Kept awake in the RV by Carol’s sobbing over the still-missing Sophia, Daryl sets out for a nighttime stroll in the woods, with the insufferable Andrea inviting herself along. In a series with so many ciphers and one-dimensional characters — Rick is righteous and true, Dale is the group’s conscience — Daryl is emerging as the most complex. He’s a warrior-philosopher, a pragmatist who’s the most optimistic about Sophia’s safe return (“It ain’t the mountains of Tibet,” he tells Andrea, “it’s Georgia”), a loner who’s become perhaps the most valued member of the group. But the most powerful testament to Daryl, and actor Norman Reedus, is that he can make a scene with Andrea not just bearable but enjoyable. Although their search is ill-advised and ultimately fruitless, we learn a little about Daryl’s neglected childhood, and Andrea receives a jolt when they stumble upon a poor bastard who tried to hang himself after being bitten, turning himself into a putrid undead pinata, craving flesh but unable to do anything about it. “Didn’t know enough to shoot himself in the head,” Daryl says before Andrea convinces him to put the walker out of its misery.
Glenn and T-Dog arrive awkwardly at Hershel’s farm, uncertain about the social niceties. After the apocalypse, do you still ring the doorbell? Fortunately, their dilemma is short-lived, as Hershel’s daughter Maggie makes her presence known, taking T-Dog to have his infected arm looked at by Otis’ wife Patricia. Quizzed as to why Merle Dixon has a prescription for doxycycline, an embarrassed Glenn admits it was for the clap, setting up Patricia for the best line of the episode: “I’d say Merle Dixon’s clap’s the best thing ever happened to you.”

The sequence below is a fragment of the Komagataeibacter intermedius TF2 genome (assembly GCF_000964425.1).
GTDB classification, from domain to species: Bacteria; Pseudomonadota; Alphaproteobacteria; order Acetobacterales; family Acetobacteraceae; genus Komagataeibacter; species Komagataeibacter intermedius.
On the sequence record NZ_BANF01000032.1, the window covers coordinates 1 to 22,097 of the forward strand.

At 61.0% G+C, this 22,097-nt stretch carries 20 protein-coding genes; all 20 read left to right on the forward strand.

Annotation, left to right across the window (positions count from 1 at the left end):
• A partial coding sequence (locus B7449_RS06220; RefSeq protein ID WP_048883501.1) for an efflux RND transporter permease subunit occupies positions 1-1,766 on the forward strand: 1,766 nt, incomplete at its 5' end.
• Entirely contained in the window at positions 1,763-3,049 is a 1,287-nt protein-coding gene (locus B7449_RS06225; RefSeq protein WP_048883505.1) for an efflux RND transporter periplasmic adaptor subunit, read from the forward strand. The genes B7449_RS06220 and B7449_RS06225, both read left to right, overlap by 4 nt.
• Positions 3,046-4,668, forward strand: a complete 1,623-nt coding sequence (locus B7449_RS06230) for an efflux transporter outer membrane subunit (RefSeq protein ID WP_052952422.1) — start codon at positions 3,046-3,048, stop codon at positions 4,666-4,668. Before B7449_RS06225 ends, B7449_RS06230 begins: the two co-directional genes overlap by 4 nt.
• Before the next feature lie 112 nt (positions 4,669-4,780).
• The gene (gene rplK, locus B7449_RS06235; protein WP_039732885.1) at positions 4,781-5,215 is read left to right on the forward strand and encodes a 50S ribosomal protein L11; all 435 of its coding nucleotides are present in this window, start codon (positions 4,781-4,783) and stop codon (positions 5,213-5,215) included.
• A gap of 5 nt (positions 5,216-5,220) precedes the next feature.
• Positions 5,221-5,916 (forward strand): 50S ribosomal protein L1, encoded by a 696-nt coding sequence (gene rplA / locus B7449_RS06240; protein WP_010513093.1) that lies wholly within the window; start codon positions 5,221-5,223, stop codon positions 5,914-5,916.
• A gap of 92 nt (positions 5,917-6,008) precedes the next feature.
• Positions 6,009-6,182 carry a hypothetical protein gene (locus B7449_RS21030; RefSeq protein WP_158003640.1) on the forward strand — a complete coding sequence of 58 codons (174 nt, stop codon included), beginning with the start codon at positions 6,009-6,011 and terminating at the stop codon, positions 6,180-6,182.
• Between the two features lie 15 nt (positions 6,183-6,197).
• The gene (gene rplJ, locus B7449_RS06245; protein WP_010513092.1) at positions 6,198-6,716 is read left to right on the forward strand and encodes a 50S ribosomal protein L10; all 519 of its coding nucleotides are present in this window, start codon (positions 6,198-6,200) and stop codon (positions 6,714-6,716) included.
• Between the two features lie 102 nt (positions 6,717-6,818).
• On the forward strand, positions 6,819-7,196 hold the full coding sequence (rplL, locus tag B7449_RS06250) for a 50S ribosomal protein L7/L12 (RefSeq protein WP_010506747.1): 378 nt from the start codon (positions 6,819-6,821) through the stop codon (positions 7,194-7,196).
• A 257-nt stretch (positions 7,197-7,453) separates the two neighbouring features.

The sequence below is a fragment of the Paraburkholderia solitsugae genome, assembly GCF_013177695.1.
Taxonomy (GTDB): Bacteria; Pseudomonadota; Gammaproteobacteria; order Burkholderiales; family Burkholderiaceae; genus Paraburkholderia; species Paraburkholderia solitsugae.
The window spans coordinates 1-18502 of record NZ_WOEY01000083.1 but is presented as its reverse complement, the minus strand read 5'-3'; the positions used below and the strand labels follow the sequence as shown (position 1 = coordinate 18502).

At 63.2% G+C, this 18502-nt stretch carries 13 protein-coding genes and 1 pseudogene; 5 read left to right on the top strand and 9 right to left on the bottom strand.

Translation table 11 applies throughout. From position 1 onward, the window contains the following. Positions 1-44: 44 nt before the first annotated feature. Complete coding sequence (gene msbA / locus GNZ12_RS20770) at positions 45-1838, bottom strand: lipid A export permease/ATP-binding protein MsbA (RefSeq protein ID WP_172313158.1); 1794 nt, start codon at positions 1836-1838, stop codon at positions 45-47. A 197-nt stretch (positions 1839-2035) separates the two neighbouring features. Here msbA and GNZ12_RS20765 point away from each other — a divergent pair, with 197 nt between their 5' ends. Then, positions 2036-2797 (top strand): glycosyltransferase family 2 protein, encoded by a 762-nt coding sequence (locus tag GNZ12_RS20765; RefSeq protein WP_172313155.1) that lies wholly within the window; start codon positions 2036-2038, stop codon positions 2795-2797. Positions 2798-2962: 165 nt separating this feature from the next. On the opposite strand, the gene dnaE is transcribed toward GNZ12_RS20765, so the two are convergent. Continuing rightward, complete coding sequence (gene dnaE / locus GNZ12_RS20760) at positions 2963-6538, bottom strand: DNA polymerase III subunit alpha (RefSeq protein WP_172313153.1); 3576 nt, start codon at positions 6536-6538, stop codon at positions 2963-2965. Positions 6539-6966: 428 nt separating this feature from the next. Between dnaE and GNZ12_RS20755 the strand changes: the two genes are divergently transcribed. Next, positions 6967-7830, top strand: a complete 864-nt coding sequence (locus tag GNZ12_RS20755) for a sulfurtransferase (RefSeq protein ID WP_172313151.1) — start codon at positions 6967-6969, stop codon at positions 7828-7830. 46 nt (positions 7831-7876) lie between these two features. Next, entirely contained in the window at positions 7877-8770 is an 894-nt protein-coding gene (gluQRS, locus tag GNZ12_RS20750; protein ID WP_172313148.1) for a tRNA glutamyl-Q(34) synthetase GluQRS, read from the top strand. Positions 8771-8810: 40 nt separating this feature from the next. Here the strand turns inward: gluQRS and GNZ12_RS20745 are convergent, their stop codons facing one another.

Things don’t look as good for Shane and poor Otis, trapped atop the bleachers in the school gym, countless walkers clawing and snapping at them from below. They split up, with Otis hoping to find an exit through the locker room as Shane goes out a window in the gym, dropping 20 feet to the ground below and injuring himself in the process. No longer the fleet-footed youth of Rick’s tale, Shane limps along, pursued by walkers who pin him against a hurricane fence separating him from scores of more zombies. Luckily, Otis arrives to save him, a decision the portly farmhand will very soon regret.
Back at the farmhouse, Carl’s condition has worsened to the point that Hershel must operate without the ventilator or risk losing the boy. Just as he and Patricia jump into action, Shane arrives, alone, with the medical supplies, revealing that Otis sacrificed himself to save the boy. As expected, Carl is saved, but as a discombobulated Shane is handed some of Otis’ old clothes and directed to the bathroom we learn in flashback that the farmhand’s sacrifice wasn’t a willing one. With walkers closing in, and the slow-moving duo down to one bullet each, Shane shot Otis in the leg, hoping to buy himself some time. However, Otis, bless his failing heart, wouldn’t go down easy, grabbing Shane, clawing at his skin and yanking out a clump of his hair — that’s what triggers Shane to shave his head — even as the walkers fell upon him, tearing at his flesh.
We’ve seen Shane before with murder in his eyes, when he took aim at Rick, but here he went through with the act. But did he do it to save Carl or to save himself? And how long can Shane walk around in the clothes of the man he killed, enjoying the hospitality of the man’s wife and friends, before he goes completely bonkers?